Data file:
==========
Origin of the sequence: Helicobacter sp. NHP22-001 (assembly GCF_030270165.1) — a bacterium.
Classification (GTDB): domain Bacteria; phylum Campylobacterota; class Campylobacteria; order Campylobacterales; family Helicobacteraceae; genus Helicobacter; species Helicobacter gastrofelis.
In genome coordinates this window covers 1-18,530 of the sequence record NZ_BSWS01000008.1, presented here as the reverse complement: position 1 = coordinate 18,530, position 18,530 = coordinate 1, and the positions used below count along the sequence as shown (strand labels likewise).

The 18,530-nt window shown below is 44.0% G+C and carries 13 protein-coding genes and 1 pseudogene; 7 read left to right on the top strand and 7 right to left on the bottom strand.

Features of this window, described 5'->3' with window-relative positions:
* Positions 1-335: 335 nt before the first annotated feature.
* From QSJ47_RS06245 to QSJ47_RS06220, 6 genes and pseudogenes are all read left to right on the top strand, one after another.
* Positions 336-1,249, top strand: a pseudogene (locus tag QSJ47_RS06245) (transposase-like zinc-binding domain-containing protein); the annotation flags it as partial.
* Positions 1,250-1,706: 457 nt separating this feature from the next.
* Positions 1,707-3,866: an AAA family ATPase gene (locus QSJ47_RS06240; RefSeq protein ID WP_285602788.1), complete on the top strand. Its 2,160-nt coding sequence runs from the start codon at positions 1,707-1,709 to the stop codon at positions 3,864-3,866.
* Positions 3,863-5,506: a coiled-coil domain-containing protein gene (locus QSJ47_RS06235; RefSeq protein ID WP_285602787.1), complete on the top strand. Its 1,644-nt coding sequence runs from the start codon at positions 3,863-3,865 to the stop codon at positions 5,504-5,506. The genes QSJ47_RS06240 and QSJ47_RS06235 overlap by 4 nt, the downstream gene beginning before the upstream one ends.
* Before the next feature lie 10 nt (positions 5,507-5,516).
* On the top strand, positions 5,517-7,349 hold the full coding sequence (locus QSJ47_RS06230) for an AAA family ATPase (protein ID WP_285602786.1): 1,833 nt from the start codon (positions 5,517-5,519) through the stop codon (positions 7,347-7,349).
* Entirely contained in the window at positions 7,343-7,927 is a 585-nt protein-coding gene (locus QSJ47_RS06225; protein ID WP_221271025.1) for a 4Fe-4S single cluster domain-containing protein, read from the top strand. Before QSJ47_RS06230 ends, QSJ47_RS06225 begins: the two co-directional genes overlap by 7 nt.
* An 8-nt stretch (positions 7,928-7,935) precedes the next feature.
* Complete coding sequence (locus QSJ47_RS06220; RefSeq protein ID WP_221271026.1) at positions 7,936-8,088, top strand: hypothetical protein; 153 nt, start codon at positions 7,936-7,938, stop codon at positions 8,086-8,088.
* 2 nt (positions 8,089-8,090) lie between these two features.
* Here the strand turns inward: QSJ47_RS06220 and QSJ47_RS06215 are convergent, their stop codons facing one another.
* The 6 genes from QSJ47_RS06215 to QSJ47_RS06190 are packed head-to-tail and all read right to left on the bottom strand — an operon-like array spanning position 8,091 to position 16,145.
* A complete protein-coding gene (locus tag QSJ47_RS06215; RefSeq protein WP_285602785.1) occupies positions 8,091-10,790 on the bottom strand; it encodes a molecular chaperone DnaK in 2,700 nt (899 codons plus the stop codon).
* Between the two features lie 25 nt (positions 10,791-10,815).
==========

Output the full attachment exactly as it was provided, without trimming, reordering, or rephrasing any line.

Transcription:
Origin of the sequence: Helicobacter sp. NHP22-001 (assembly GCF_030270165.1) — a bacterium.
Classification (GTDB): domain Bacteria; phylum Campylobacterota; class Campylobacteria; order Campylobacterales; family Helicobacteraceae; genus Helicobacter; species Helicobacter gastrofelis.
In genome coordinates this window covers 1-18,530 of the sequence record NZ_BSWS01000008.1, presented here as the reverse complement: position 1 = coordinate 18,530, position 18,530 = coordinate 1, and the positions used below count along the sequence as shown (strand labels likewise).

The 18,530-nt window shown below is 44.0% G+C and carries 13 protein-coding genes and 1 pseudogene; 7 read left to right on the top strand and 7 right to left on the bottom strand.

Features of this window, described 5'->3' with window-relative positions:
* Positions 1-335: 335 nt before the first annotated feature.
* From QSJ47_RS06245 to QSJ47_RS06220, 6 genes and pseudogenes are all read left to right on the top strand, one after another.
* Positions 336-1,249, top strand: a pseudogene (locus tag QSJ47_RS06245) (transposase-like zinc-binding domain-containing protein); the annotation flags it as partial.
* Positions 1,250-1,706: 457 nt separating this feature from the next.
* Positions 1,707-3,866: an AAA family ATPase gene (locus QSJ47_RS06240; RefSeq protein ID WP_285602788.1), complete on the top strand. Its 2,160-nt coding sequence runs from the start codon at positions 1,707-1,709 to the stop codon at positions 3,864-3,866.
* Positions 3,863-5,506: a coiled-coil domain-containing protein gene (locus QSJ47_RS06235; RefSeq protein ID WP_285602787.1), complete on the top strand. Its 1,644-nt coding sequence runs from the start codon at positions 3,863-3,865 to the stop codon at positions 5,504-5,506. The genes QSJ47_RS06240 and QSJ47_RS06235 overlap by 4 nt, the downstream gene beginning before the upstream one ends.
* Before the next feature lie 10 nt (positions 5,507-5,516).
* On the top strand, positions 5,517-7,349 hold the full coding sequence (locus QSJ47_RS06230) for an AAA family ATPase (protein ID WP_285602786.1): 1,833 nt from the start codon (positions 5,517-5,519) through the stop codon (positions 7,347-7,349).
* Entirely contained in the window at positions 7,343-7,927 is a 585-nt protein-coding gene (locus QSJ47_RS06225; protein ID WP_221271025.1) for a 4Fe-4S single cluster domain-containing protein, read from the top strand. Before QSJ47_RS06230 ends, QSJ47_RS06225 begins: the two co-directional genes overlap by 7 nt.
* An 8-nt stretch (positions 7,928-7,935) precedes the next feature.
* Complete coding sequence (locus QSJ47_RS06220; RefSeq protein ID WP_221271026.1) at positions 7,936-8,088, top strand: hypothetical protein; 153 nt, start codon at positions 7,936-7,938, stop codon at positions 8,086-8,088.
* 2 nt (positions 8,089-8,090) lie between these two features.
* Here the strand turns inward: QSJ47_RS06220 and QSJ47_RS06215 are convergent, their stop codons facing one another.
* The 6 genes from QSJ47_RS06215 to QSJ47_RS06190 are packed head-to-tail and all read right to left on the bottom strand — an operon-like array spanning position 8,091 to position 16,145.
* A complete protein-coding gene (locus tag QSJ47_RS06215; RefSeq protein WP_285602785.1) occupies positions 8,091-10,790 on the bottom strand; it encodes a molecular chaperone DnaK in 2,700 nt (899 codons plus the stop codon).
* Between the two features lie 25 nt (positions 10,791-10,815).